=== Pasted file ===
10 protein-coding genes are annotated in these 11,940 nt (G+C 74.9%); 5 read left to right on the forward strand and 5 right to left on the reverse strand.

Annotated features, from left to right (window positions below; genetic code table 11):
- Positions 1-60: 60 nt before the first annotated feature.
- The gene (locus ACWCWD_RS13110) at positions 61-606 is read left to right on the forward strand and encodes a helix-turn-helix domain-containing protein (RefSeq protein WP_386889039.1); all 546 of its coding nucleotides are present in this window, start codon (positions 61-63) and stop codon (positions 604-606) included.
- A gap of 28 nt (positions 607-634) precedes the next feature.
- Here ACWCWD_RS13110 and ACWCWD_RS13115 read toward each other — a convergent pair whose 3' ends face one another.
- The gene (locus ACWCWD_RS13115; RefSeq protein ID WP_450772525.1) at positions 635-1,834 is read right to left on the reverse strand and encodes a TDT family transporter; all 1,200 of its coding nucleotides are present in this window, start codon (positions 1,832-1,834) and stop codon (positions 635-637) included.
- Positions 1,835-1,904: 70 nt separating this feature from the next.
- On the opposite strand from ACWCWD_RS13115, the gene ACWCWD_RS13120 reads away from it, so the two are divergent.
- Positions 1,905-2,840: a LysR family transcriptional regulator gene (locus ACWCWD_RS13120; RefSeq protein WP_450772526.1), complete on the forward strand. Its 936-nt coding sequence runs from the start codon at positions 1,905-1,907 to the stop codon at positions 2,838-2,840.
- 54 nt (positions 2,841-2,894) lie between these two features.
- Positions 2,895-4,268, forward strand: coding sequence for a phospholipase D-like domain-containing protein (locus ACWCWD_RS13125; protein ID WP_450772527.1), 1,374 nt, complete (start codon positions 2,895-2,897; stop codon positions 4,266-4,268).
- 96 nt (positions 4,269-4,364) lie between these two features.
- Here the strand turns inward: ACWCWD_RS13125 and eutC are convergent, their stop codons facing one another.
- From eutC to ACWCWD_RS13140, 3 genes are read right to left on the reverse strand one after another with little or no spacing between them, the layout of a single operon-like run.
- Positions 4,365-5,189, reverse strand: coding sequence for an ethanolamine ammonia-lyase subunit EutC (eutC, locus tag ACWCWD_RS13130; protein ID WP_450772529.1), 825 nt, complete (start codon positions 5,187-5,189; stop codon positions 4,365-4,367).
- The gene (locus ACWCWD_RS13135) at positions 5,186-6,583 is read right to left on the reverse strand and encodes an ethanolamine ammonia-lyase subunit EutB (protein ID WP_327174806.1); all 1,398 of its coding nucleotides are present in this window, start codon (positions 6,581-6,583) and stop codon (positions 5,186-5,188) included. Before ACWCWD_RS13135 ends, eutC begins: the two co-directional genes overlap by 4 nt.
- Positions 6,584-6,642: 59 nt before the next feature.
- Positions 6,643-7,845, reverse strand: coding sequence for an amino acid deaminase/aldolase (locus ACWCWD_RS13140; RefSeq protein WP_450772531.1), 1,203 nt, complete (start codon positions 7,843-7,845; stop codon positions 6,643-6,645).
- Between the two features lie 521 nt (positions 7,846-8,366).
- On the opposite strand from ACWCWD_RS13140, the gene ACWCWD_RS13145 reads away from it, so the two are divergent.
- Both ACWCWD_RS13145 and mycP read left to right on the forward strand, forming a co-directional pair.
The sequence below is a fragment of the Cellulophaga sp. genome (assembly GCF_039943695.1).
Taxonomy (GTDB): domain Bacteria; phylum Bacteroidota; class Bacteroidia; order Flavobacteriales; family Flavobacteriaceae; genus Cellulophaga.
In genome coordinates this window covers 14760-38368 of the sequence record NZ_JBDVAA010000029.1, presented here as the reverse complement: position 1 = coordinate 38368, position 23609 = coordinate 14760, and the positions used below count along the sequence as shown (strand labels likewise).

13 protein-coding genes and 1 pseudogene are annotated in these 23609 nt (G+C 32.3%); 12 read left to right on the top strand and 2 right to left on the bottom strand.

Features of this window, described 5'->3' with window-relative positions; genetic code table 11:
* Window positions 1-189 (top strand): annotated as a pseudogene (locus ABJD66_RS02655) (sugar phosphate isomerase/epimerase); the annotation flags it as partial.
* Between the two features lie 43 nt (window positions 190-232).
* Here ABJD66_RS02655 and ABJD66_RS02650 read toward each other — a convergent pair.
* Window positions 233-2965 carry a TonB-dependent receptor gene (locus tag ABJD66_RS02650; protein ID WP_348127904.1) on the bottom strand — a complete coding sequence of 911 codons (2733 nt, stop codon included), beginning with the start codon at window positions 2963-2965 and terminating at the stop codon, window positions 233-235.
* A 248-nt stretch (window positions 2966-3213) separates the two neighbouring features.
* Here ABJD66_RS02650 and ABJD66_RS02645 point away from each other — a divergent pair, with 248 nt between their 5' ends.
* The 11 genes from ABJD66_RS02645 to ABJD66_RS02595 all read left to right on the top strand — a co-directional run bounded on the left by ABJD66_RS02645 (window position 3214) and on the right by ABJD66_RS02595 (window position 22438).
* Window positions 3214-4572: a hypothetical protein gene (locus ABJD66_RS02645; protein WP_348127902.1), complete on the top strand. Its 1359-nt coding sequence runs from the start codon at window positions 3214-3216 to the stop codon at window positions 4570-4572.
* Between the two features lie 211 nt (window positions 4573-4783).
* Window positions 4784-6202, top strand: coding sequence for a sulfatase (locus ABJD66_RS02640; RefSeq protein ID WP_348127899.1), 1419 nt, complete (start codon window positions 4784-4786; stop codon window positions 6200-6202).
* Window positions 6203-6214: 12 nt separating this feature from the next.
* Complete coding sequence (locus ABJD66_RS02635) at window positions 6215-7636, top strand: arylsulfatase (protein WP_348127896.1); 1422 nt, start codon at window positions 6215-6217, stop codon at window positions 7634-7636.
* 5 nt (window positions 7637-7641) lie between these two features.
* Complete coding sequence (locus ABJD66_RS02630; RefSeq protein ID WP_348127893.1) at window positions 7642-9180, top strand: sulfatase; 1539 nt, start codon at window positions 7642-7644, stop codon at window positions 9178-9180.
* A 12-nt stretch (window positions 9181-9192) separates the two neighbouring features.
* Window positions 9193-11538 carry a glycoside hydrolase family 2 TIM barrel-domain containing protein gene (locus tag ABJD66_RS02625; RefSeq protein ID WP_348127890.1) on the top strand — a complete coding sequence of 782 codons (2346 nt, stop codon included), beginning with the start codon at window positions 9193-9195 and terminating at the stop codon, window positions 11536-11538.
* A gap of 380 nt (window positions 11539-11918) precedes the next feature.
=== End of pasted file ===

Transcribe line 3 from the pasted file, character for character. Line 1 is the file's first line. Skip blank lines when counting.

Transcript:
- Positions 1-60: 60 nt before the first annotated feature.